Saturday, November 10, 2012

Pain management, social work style

Since high school I've gotten menstrual cramps bad enough to occasionally send my body into shock: nausea, cold sweat, feeling like I'm going to pass out.  This week it happened at work (and let me tell you, it's awkward to tell your boss in the middle of a staff meeting that you need to go lie down on her office floor before you fall out of your chair).  But I was pleased that my body gave out long before my mind did - I used to be terrified of the pain, but now I can handle it a lot better.

As a social worker, I spend a lot of my workday coaching people on how to cope with stress.  I think I deal with physical pain better now because I know more methods for handling it.

So, when you're waiting for the painkillers to kick in, the doctors to splint your leg, or whatever:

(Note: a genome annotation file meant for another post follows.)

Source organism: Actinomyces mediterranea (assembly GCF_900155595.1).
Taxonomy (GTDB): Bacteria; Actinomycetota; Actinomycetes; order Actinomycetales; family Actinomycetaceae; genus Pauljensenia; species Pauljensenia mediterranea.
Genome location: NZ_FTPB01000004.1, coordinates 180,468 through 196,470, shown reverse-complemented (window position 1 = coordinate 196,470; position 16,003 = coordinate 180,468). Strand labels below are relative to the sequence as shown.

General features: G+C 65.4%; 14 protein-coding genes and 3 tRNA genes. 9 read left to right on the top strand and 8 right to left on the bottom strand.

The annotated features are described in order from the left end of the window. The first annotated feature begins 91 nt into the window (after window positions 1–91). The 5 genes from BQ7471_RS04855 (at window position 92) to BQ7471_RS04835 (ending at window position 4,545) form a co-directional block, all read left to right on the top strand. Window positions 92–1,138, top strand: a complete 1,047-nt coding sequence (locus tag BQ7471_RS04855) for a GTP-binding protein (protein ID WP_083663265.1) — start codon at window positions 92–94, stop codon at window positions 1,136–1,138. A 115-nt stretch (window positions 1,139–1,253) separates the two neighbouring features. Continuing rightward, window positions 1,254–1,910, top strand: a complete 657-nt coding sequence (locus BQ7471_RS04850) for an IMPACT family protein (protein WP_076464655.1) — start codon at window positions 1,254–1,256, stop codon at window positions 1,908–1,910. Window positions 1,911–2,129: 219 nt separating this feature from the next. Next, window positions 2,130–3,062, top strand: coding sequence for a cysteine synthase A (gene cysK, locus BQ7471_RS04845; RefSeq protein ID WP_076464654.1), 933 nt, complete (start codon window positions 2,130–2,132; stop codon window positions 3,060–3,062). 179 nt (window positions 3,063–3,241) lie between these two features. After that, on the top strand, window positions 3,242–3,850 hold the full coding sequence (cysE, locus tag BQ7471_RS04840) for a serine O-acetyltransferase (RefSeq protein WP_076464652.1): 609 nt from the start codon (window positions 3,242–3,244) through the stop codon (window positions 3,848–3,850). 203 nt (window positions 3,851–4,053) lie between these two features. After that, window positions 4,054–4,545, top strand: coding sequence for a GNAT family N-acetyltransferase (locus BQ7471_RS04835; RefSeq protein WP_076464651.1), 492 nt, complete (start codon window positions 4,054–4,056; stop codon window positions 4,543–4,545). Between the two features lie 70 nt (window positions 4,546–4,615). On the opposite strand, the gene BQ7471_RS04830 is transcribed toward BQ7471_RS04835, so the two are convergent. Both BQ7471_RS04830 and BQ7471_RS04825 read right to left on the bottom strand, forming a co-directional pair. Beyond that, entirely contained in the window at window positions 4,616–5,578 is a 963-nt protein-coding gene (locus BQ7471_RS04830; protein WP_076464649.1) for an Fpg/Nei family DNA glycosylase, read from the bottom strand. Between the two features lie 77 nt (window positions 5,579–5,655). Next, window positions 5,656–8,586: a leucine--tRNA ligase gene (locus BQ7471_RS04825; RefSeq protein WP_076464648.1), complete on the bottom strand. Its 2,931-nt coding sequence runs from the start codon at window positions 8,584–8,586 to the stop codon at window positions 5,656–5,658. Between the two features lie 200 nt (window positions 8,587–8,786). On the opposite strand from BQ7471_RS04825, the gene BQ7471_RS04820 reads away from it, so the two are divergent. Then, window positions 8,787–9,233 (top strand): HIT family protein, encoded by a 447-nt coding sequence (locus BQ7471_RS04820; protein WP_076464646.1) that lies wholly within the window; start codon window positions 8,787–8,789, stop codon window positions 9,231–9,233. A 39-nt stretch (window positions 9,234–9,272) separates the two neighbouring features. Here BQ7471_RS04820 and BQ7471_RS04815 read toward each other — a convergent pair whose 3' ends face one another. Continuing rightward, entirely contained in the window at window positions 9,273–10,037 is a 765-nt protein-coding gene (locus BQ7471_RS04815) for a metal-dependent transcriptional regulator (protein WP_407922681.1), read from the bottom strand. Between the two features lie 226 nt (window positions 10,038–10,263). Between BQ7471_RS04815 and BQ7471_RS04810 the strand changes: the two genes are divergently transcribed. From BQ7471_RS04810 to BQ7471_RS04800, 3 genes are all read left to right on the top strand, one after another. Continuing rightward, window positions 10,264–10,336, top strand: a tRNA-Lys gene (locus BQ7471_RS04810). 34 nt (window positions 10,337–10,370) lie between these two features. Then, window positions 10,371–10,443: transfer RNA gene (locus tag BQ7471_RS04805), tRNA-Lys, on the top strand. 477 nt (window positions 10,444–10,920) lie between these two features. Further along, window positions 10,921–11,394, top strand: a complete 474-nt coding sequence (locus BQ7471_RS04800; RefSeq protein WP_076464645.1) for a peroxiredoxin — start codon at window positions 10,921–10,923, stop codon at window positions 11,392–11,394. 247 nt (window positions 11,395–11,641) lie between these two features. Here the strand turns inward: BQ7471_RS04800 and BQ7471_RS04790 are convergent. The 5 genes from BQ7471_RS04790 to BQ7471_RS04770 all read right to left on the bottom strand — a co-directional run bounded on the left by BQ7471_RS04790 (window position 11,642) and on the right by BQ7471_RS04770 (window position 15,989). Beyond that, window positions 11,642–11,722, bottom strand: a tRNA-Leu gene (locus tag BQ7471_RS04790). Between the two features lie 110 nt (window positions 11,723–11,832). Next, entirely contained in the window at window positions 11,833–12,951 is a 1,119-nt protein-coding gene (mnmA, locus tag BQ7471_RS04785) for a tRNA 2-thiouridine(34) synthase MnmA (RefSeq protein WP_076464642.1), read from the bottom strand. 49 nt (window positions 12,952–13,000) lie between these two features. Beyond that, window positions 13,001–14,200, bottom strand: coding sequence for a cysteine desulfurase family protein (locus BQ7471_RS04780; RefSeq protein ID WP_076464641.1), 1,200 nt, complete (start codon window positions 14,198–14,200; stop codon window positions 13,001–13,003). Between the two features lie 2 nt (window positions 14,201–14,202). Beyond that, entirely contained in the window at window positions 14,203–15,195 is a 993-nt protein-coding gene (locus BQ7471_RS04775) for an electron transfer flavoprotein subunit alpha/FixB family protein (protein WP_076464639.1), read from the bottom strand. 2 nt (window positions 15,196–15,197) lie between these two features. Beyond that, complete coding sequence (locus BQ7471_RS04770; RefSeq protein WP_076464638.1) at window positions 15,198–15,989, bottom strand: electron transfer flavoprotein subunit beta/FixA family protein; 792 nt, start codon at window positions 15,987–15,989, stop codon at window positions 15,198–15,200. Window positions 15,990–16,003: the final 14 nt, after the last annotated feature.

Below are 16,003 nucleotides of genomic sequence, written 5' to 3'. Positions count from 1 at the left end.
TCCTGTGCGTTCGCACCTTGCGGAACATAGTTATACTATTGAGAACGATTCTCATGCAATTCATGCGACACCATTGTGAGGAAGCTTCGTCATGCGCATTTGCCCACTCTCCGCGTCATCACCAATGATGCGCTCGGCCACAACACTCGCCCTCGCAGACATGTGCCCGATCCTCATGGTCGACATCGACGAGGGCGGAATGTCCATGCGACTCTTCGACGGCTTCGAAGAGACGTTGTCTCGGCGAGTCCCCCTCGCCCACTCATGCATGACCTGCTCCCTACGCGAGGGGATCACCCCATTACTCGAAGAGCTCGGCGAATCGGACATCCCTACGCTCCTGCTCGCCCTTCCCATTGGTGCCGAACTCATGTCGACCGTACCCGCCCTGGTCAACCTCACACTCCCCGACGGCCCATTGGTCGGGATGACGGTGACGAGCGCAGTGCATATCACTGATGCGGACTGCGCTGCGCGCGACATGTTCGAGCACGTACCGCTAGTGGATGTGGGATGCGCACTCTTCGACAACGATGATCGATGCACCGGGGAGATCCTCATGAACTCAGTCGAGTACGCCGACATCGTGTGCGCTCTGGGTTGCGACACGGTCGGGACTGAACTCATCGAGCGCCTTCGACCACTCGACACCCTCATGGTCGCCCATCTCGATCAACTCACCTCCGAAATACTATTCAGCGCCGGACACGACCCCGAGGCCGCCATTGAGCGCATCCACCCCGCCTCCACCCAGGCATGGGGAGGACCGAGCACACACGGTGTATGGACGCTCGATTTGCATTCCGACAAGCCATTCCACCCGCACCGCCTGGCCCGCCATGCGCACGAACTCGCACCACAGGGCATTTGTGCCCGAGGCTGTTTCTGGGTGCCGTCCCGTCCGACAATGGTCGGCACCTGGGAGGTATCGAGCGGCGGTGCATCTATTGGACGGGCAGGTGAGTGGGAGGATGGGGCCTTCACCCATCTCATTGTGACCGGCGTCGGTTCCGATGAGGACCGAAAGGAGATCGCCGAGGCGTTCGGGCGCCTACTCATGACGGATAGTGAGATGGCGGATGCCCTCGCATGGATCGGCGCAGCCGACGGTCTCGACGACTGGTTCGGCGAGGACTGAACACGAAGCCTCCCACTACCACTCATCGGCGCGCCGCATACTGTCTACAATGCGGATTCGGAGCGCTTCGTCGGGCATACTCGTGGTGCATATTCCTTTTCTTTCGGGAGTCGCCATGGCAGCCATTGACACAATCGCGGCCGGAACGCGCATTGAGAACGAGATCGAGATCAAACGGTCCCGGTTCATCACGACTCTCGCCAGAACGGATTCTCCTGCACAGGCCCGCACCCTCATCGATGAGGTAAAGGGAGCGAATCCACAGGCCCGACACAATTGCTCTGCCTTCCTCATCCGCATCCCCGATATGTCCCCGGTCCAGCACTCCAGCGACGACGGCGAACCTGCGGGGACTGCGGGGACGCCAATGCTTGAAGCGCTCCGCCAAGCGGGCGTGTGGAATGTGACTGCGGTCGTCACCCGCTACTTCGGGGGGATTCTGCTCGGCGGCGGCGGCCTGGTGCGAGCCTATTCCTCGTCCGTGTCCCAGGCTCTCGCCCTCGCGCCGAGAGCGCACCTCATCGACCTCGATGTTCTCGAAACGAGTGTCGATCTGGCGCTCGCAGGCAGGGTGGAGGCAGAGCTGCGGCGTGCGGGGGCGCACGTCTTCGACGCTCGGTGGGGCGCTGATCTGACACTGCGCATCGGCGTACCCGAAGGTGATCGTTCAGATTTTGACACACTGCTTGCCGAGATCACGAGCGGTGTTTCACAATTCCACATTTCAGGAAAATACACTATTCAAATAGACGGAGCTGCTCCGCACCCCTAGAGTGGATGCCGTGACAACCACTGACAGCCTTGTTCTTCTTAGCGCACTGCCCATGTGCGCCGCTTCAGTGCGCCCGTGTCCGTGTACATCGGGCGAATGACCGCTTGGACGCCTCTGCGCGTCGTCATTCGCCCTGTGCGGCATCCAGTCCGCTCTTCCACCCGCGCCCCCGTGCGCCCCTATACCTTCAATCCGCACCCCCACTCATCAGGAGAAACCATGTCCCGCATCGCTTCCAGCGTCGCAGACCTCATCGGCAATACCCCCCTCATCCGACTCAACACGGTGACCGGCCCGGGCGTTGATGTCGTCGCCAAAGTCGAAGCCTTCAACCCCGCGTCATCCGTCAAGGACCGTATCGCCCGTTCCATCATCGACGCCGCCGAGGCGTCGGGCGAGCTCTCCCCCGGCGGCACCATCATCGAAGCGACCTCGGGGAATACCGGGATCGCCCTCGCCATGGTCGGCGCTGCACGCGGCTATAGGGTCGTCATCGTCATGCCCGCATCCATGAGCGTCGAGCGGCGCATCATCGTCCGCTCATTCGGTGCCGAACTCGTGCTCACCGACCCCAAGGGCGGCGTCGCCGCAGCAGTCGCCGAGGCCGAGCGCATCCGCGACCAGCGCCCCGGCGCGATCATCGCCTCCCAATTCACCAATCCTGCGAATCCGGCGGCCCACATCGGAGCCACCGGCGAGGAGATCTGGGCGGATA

Self talk
Pay attention to whether your inner monologue is "This is horrible. I can't do this!" vs. "I can get through the next half hour, and then I'll go lie down."  Coach yourself through it like you would coach a child. 

Sing songs to yourself, do multiplication facts, count ceiling tiles.  Pick an object and describe it in all the detail you can: "That cinderblock has eight dents near the bottom and a grey smudge near the top left corner."   Focus on your breathing.  Repeat a phrase to yourself: "This is going to be okay."

In some article which I now can't find, I read that the brain can only process so much nerve input at a time. So additional sensory input can theoretically reduce the amount of pain your brain is processing.  I found that drumming my fingers lightly on my palms seemed to help.

Placebo effect
Even when the tylenol you just swallowed can't possibly be in your bloodstream yet, try thinking about how very effective and quick-acting it is.  You may get a small placebo effect just from believing in it.

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